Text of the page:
ABSTRACT: From research to application, high protein solubility is usually a desired property yet sometimes difficult to achieve. The in vitro low solubility of the fully folded proteins is relevant to applied microbiological studies, biochemical studies, biopharmaceutical studies, high-resolution structural studies, and applications demanding high protein concentration. This insufficient protein solubility depends largely on the surface property of the protein molecule. To alleviate this problem, approaches emphasized on the improvement of water-binding ability or prevention of protein aggregation were employed including the use of chemical additives, fusion with solubility enhancement tags, and molecular engineering of the surface amino acid residues. With the availability of the three-dimensional structure of the target proteins, the effect of different surface amino acid residues on protein solubility could be systematically investigated. With the applications of advanced bioinformatics tools and guided by protein three-dimensional structure, solubility-improving mutagenesis can be designed and executed with a high chance of success. Integrating rational molecular engineering with other available approaches will be the effective strategy for alleviating in vitro low solubility of important proteins in the future.
    02/2015; 8(2):137-143. DOI:10.14416/j.ijast.2014.12.003
  • Source
    • "When used in conventional context, NMR spectroscopy often represents a major time bottleneck for sampling adequate number of points for ultimate success of peaks resolution [7], [8]. The digital resolution in the frequency domain refers to the minimum separation between two adjacent points. "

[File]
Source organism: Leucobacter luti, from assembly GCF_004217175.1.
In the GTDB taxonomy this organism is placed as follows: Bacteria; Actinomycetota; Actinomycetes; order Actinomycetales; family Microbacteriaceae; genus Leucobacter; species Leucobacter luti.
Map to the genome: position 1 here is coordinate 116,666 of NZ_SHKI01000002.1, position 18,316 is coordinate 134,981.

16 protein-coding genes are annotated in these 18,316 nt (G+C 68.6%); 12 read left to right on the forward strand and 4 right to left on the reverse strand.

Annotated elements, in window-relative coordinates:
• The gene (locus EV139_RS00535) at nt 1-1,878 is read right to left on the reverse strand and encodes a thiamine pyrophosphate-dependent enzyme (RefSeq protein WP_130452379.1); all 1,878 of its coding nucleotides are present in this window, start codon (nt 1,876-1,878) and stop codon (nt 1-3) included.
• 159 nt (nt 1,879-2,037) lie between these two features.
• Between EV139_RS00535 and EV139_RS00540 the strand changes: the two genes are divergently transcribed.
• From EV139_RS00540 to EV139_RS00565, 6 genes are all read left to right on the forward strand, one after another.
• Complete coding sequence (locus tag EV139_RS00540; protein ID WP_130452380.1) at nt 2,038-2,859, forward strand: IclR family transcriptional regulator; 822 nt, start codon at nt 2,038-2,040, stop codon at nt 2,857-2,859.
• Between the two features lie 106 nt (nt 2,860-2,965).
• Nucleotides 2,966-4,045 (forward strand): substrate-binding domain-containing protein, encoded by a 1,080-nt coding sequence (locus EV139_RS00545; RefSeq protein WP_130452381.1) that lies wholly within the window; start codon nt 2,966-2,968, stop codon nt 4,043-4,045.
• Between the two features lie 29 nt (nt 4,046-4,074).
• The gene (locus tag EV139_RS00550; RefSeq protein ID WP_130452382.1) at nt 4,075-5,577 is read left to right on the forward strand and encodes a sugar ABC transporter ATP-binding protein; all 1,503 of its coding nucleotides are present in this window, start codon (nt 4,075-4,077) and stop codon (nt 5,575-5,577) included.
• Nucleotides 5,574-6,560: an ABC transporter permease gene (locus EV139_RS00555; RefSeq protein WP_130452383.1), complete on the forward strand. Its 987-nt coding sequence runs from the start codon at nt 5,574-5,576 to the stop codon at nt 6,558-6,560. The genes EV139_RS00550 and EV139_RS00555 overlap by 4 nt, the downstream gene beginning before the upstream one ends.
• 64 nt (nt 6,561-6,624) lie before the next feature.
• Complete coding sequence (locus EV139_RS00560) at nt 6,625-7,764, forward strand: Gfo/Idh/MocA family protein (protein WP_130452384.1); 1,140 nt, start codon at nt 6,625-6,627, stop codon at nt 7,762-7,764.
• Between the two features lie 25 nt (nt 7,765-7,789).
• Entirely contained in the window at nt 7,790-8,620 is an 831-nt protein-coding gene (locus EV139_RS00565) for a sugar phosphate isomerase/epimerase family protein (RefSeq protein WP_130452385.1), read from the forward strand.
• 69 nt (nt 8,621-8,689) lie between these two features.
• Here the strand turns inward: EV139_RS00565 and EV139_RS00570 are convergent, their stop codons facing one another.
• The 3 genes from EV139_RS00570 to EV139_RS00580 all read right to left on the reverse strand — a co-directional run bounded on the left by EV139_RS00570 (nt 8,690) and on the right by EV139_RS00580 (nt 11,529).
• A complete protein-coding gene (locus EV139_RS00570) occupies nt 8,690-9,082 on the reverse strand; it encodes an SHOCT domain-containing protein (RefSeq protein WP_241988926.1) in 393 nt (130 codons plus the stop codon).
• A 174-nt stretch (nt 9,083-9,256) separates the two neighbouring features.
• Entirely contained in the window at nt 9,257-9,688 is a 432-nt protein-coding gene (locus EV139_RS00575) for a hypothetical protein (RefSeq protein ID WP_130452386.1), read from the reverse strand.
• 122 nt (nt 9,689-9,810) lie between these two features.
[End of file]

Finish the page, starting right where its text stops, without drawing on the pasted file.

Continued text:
[Show abstract] [Hide abstract]
    ABSTRACT: Adequate digital resolution and signal sensitivity are two critical factors for protein structure determinations by solution NMR spectroscopy. The prime objective for obtaining high digital resolution is to resolve peak overlap, especially in NOESY spectra with thousands of signals where the signal analysis needs to be performed on a large scale. Achieving maximum digital resolution is usually limited by the practically available measurement time. We developed a method utilizing non-uniform sampling for balancing digital resolution and signal sensitivity, and performed a large-scale analysis of the effect of the digital resolution on the accuracy of the resulting protein structures. Structure calculations were performed as a function of digital resolution for about 400 proteins with molecular sizes ranging between 5 and 33 kDa. The structural accuracy was assessed by atomic coordinate RMSD values from the reference structures of the proteins. In addition, we monitored also the number of assigned NOESY cross peaks, the average signal sensitivity, and the chemical shift spectral overlap. We show that high resolution is equally important for proteins of every molecular size. The chemical shift spectral overlap depends strongly on the corresponding spectral digital resolution. Thus, knowing the extent of overlap can be a predictor of the resulting structural accuracy. Our results show that for every molecular size a minimal digital resolution, corresponding to the natural linewidth, needs to be achieved for obtaining the highest accuracy possible for the given protein size using state-of-the-art automated NOESY assignment and structure calculation methods.
    PLoS ONE 07/2013; 8(7):e68567. DOI:10.1371/journal.pone.0068567 · 3.23 Impact Factor
Show more